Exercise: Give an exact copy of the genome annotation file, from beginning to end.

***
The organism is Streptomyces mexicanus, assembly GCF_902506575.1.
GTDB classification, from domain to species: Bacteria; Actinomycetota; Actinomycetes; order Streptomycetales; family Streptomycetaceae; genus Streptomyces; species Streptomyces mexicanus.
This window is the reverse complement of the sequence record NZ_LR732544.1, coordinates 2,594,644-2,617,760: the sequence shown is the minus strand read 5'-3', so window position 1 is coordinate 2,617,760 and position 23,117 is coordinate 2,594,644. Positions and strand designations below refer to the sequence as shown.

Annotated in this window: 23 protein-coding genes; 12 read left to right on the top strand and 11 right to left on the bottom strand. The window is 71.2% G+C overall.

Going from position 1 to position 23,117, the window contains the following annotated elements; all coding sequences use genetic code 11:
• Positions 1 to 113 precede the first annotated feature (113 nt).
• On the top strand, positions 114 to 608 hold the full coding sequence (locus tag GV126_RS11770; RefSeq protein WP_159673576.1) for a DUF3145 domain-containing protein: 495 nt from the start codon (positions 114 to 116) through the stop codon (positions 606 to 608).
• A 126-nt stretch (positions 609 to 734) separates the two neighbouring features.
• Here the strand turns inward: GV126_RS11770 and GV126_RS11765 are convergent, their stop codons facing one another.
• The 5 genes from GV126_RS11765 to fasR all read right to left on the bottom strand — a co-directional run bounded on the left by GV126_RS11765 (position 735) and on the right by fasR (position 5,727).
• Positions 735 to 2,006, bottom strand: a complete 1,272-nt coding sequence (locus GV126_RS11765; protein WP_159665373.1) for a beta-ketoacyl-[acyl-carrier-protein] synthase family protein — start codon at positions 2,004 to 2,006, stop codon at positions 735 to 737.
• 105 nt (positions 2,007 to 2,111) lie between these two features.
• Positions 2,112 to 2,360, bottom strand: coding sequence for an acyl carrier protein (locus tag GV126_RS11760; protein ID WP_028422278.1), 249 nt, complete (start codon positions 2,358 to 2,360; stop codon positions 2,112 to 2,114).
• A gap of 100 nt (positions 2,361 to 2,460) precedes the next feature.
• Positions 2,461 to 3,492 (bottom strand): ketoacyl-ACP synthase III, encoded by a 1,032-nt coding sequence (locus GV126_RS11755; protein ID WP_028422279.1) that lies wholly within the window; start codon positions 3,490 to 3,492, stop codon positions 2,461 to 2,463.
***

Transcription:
The organism is Streptomyces mexicanus, assembly GCF_902506575.1.
GTDB classification, from domain to species: Bacteria; Actinomycetota; Actinomycetes; order Streptomycetales; family Streptomycetaceae; genus Streptomyces; species Streptomyces mexicanus.
This window is the reverse complement of the sequence record NZ_LR732544.1, coordinates 2,594,644-2,617,760: the sequence shown is the minus strand read 5'-3', so window position 1 is coordinate 2,617,760 and position 23,117 is coordinate 2,594,644. Positions and strand designations below refer to the sequence as shown.

Annotated in this window: 23 protein-coding genes; 12 read left to right on the top strand and 11 right to left on the bottom strand. The window is 71.2% G+C overall.

Going from position 1 to position 23,117, the window contains the following annotated elements; all coding sequences use genetic code 11:
• Positions 1 to 113 precede the first annotated feature (113 nt).
• On the top strand, positions 114 to 608 hold the full coding sequence (locus tag GV126_RS11770; RefSeq protein WP_159673576.1) for a DUF3145 domain-containing protein: 495 nt from the start codon (positions 114 to 116) through the stop codon (positions 606 to 608).
• A 126-nt stretch (positions 609 to 734) separates the two neighbouring features.
• Here the strand turns inward: GV126_RS11770 and GV126_RS11765 are convergent, their stop codons facing one another.
• The 5 genes from GV126_RS11765 to fasR all read right to left on the bottom strand — a co-directional run bounded on the left by GV126_RS11765 (position 735) and on the right by fasR (position 5,727).
• Positions 735 to 2,006, bottom strand: a complete 1,272-nt coding sequence (locus GV126_RS11765; protein WP_159665373.1) for a beta-ketoacyl-[acyl-carrier-protein] synthase family protein — start codon at positions 2,004 to 2,006, stop codon at positions 735 to 737.
• 105 nt (positions 2,007 to 2,111) lie between these two features.
• Positions 2,112 to 2,360, bottom strand: coding sequence for an acyl carrier protein (locus tag GV126_RS11760; protein ID WP_028422278.1), 249 nt, complete (start codon positions 2,358 to 2,360; stop codon positions 2,112 to 2,114).
• A gap of 100 nt (positions 2,361 to 2,460) precedes the next feature.
• Positions 2,461 to 3,492 (bottom strand): ketoacyl-ACP synthase III, encoded by a 1,032-nt coding sequence (locus GV126_RS11755; protein ID WP_028422279.1) that lies wholly within the window; start codon positions 3,490 to 3,492, stop codon positions 2,461 to 2,463.